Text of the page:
White Earth Wildland Fire crew members Dawson Winter, Shawn Neisen, Billy Fletcher and Jeremy Londo (left to right), in front of their pickup truck in the Klamath National Forest in northern California, where they've been fighting wildfires for the past two weeks. (Submitted Photo)

The accommodations are humble. The food is nothing to write home about. Showers are rare. And the work is demanding and dangerous.

So, as they see it, what’s not to love?

“I love it,” says Dawson Winter, the youngest member of the crew. At just 19 years old, this California trip is his third and biggest dispatch to date. “It’s everything I expected it to be and more. I’ve never really liked any other job like I like this one — just the work, and the people I work with. You get to see a lot of beautiful country. After we hike up to wherever we need to go ... it’s beautiful.”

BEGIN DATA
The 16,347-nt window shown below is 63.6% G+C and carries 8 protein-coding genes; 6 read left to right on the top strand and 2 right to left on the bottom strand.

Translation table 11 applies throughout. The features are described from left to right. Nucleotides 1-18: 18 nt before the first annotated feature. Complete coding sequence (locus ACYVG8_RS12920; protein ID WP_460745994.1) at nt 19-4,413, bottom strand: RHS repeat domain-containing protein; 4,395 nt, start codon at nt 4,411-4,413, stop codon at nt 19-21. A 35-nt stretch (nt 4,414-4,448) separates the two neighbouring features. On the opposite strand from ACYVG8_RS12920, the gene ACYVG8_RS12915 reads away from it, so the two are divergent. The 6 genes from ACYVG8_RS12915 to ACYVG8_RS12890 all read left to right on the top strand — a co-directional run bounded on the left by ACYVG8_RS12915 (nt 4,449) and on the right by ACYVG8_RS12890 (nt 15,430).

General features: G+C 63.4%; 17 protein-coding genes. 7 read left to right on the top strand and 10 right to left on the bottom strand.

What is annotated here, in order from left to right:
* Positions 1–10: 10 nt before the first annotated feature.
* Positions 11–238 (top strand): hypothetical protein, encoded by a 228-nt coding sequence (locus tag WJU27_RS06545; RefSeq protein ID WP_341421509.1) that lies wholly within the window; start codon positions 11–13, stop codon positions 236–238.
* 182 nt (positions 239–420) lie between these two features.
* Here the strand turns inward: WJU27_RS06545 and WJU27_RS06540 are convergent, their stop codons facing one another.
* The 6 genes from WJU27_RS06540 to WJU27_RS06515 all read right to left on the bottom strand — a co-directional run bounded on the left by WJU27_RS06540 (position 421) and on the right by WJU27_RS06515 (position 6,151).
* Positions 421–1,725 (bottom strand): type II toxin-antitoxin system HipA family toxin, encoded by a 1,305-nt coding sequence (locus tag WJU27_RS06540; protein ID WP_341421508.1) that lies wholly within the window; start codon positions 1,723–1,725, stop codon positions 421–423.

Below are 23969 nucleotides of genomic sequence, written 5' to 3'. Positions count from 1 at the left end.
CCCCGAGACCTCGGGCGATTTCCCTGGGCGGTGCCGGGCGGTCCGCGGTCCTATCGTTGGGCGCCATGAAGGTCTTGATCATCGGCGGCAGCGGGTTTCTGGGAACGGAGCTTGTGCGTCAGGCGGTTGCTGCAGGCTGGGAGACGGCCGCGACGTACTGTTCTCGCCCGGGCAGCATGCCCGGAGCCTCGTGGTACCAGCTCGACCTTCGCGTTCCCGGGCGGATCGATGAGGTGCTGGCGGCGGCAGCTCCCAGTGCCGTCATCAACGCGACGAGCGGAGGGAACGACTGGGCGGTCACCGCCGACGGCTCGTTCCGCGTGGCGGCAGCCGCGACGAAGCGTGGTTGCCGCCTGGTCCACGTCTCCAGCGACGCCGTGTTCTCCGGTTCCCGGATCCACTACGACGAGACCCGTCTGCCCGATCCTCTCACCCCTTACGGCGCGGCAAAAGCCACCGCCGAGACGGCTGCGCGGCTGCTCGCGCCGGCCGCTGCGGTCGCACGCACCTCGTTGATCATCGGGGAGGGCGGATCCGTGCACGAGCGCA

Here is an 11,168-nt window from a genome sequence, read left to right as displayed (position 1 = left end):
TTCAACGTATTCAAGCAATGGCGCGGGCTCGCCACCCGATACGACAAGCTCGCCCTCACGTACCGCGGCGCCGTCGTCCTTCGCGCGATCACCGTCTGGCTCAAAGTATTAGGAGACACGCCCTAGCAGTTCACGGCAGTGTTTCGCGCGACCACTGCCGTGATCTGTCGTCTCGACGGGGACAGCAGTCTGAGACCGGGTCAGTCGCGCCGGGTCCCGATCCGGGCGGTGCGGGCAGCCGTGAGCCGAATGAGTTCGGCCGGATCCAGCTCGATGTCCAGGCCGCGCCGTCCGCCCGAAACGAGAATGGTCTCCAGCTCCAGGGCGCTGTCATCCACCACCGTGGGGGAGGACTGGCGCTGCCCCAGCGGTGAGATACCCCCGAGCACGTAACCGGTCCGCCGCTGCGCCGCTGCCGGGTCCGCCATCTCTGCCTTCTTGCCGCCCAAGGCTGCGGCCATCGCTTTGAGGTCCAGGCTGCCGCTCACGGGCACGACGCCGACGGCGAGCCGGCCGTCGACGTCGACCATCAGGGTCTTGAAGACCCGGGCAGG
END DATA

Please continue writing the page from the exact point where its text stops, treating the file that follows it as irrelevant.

Dawson Winter works on a fire line to help stop the spread of a wildfire in northern California. The state is in the middle of a record-setting and devastating year for wildfires. (Submitted Photo)
Dawson Winter works on a fire line to help stop the spread of a wildfire in northern California. The state is in the middle of a record-setting and devastating year for wildfires. (Submitted Photo)

Winter is a 2019 graduate of Detroit Lakes High School and an enrolled member of the White Earth Nation. With him in California are Billy Fletcher, 31, of Park Rapids, who’s also in his first year of wildland firefighting; Shawn Niesen, 23, who lives in Waubun and has been on the crew for three years; and Jeremy Londo, the engine boss, who’s the most experienced on the team with more than 20 years of wildland firefighting under his belt.